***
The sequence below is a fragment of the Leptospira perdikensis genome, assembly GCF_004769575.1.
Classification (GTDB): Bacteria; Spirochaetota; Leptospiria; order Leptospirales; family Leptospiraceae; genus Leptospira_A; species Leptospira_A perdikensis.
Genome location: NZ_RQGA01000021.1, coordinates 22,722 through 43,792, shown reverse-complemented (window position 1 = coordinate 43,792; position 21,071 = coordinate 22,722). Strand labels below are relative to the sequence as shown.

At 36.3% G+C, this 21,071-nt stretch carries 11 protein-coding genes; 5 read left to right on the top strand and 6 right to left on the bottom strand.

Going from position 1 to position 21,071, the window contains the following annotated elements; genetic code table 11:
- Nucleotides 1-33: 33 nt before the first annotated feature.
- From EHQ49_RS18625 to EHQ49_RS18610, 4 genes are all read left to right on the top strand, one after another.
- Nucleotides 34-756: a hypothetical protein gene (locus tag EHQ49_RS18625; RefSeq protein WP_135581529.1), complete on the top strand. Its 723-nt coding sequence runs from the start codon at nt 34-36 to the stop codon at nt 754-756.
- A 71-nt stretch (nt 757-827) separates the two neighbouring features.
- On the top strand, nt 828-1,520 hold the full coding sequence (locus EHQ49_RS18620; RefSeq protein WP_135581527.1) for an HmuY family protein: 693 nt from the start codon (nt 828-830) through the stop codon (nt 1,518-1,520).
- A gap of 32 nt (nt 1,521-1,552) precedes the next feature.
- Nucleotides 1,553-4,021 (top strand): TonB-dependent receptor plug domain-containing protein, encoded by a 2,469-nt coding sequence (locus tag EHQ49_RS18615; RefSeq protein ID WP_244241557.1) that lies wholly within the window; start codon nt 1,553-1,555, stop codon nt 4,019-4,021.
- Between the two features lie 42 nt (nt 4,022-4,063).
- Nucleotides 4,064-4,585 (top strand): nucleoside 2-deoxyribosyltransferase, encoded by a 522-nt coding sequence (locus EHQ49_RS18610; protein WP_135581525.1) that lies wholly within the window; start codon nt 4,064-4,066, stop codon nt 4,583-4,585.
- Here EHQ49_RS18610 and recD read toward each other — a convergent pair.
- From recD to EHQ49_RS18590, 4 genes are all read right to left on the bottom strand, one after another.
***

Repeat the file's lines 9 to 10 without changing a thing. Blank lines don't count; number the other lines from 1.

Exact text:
- A 71-nt stretch (nt 757-827) separates the two neighbouring features.
- On the top strand, nt 828-1,520 hold the full coding sequence (locus EHQ49_RS18620; RefSeq protein WP_135581527.1) for an HmuY family protein: 693 nt from the start codon (nt 828-830) through the stop codon (nt 1,518-1,520).